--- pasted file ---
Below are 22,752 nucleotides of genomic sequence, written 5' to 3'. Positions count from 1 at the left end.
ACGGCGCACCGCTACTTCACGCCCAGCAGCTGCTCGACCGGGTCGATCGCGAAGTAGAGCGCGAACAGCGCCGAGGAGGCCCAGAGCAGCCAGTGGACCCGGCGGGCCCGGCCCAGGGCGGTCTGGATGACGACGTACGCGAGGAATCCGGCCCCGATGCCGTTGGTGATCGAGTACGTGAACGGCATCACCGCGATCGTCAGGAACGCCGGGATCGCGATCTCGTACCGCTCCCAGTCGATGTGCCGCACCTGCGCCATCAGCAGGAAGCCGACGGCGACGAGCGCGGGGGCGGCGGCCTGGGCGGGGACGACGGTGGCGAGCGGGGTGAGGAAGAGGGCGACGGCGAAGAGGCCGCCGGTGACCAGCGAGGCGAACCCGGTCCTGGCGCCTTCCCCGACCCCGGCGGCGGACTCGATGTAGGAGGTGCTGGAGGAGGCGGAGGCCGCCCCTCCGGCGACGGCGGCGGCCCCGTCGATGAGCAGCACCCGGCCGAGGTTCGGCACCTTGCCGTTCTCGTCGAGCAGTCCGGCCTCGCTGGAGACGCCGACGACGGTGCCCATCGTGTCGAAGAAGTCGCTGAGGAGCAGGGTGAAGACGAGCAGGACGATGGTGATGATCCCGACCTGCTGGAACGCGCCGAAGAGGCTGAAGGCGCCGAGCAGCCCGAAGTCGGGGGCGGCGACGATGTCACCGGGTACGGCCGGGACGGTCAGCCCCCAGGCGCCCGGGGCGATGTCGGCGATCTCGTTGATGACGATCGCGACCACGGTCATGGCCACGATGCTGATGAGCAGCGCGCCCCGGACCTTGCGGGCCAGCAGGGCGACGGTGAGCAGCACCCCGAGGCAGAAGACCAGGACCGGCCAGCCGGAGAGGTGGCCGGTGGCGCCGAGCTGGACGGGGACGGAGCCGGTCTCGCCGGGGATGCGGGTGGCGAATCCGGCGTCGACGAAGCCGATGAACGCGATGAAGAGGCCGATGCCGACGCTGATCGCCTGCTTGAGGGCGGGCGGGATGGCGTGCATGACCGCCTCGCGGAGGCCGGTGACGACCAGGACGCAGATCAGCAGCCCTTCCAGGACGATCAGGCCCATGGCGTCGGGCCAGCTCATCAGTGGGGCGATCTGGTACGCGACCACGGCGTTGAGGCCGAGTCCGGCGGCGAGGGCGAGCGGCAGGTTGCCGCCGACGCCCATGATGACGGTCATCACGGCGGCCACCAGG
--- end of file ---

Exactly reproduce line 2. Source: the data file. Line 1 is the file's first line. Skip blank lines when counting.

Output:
ACGGCGCACCGCTACTTCACGCCCAGCAGCTGCTCGACCGGGTCGATCGCGAAGTAGAGCGCGAACAGCGCCGAGGAGGCCCAGAGCAGCCAGTGGACCCGGCGGGCCCGGCCCAGGGCGGTCTGGATGACGACGTACGCGAGGAATCCGGCCCCGATGCCGTTGGTGATCGAGTACGTGAACGGCATCACCGCGATCGTCAGGAACGCCGGGATCGCGATCTCGTACCGCTCCCAGTCGATGTGCCGCACCTGCGCCATCAGCAGGAAGCCGACGGCGACGAGCGCGGGGGCGGCGGCCTGGGCGGGGACGACGGTGGCGAGCGGGGTGAGGAAGAGGGCGACGGCGAAGAGGCCGCCGGTGACCAGCGAGGCGAACCCGGTCCTGGCGCCTTCCCCGACCCCGGCGGCGGACTCGATGTAGGAGGTGCTGGAGGAGGCGGAGGCCGCCCCTCCGGCGACGGCGGCGGCCCCGTCGATGAGCAGCACCCGGCCGAGGTTCGGCACCTTGCCGTTCTCGTCGAGCAGTCCGGCCTCGCTGGAGACGCCGACGACGGTGCCCATCGTGTCGAAGAAGTCGCTGAGGAGCAGGGTGAAGACGAGCAGGACGATGGTGATGATCCCGACCTGCTGGAACGCGCCGAAGAGGCTGAAGGCGCCGAGCAGCCCGAAGTCGGGGGCGGCGACGATGTCACCGGGTACGGCCGGGACGGTCAGCCCCCAGGCGCCCGGGGCGATGTCGGCGATCTCGTTGATGACGATCGCGACCACGGTCATGGCCACGATGCTGATGAGCAGCGCGCCCCGGACCTTGCGGGCCAGCAGGGCGACGGTGAGCAGCACCCCGAGGCAGAAGACCAGGACCGGCCAGCCGGAGAGGTGGCCGGTGGCGCCGAGCTGGACGGGGACGGAGCCGGTCTCGCCGGGGATGCGGGTGGCGAATCCGGCGTCGACGAAGCCGATGAACGCGATGAAGAGGCCGATGCCGACGCTGATCGCCTGCTTGAGGGCGGGCGGGATGGCGTGCATGACCGCCTCGCGGAGGCCGGTGACGACCAGGACGCAGATCAGCAGCCCTTCCAGGACGATCAGGCCCATGGCGTCGGGCCAGCTCATCAGTGGGGCGATCTGGTACGCGACCACGGCGTTGAGGCCGAGTCCGGCGGCGAGGGCGAGCGGCAGGTTGCCGCCGACGCCCATGATGACGGTCATCACGGCGGCCACCAGG